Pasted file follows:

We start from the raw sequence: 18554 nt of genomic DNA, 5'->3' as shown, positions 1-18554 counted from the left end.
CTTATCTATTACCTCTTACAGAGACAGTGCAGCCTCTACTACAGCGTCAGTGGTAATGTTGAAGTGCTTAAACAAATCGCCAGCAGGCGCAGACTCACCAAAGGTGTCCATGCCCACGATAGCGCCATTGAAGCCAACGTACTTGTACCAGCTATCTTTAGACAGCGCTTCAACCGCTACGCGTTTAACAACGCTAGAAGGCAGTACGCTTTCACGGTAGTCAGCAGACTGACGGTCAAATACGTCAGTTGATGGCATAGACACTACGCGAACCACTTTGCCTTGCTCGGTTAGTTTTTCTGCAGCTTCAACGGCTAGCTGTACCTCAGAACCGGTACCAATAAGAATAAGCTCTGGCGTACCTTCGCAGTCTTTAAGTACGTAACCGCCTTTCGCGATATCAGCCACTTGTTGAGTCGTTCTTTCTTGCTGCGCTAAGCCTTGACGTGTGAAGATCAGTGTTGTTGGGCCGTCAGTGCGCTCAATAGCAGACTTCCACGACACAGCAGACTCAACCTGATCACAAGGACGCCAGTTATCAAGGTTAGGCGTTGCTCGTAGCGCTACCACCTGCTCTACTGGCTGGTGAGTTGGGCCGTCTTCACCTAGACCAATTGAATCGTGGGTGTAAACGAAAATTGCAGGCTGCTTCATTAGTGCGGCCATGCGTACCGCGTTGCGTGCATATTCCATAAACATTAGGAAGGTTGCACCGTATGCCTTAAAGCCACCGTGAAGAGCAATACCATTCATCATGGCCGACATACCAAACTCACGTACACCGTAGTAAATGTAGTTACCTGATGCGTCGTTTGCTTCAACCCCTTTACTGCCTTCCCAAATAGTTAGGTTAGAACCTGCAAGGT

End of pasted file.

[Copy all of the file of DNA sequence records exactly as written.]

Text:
We start from the raw sequence: 18554 nt of genomic DNA, 5'->3' as shown, positions 1-18554 counted from the left end.
CTTATCTATTACCTCTTACAGAGACAGTGCAGCCTCTACTACAGCGTCAGTGGTAATGTTGAAGTGCTTAAACAAATCGCCAGCAGGCGCAGACTCACCAAAGGTGTCCATGCCCACGATAGCGCCATTGAAGCCAACGTACTTGTACCAGCTATCTTTAGACAGCGCTTCAACCGCTACGCGTTTAACAACGCTAGAAGGCAGTACGCTTTCACGGTAGTCAGCAGACTGACGGTCAAATACGTCAGTTGATGGCATAGACACTACGCGAACCACTTTGCCTTGCTCGGTTAGTTTTTCTGCAGCTTCAACGGCTAGCTGTACCTCAGAACCGGTACCAATAAGAATAAGCTCTGGCGTACCTTCGCAGTCTTTAAGTACGTAACCGCCTTTCGCGATATCAGCCACTTGTTGAGTCGTTCTTTCTTGCTGCGCTAAGCCTTGACGTGTGAAGATCAGTGTTGTTGGGCCGTCAGTGCGCTCAATAGCAGACTTCCACGACACAGCAGACTCAACCTGATCACAAGGACGCCAGTTATCAAGGTTAGGCGTTGCTCGTAGCGCTACCACCTGCTCTACTGGCTGGTGAGTTGGGCCGTCTTCACCTAGACCAATTGAATCGTGGGTGTAAACGAAAATTGCAGGCTGCTTCATTAGTGCGGCCATGCGTACCGCGTTGCGTGCATATTCCATAAACATTAGGAAGGTTGCACCGTATGCCTTAAAGCCACCGTGAAGAGCAATACCATTCATCATGGCCGACATACCAAACTCACGTACACCGTAGTAAATGTAGTTACCTGATGCGTCGTTTGCTTCAACCCCTTTACTGCCTTCCCAAATAGTTAGGTTAGAACCTGCAAGGT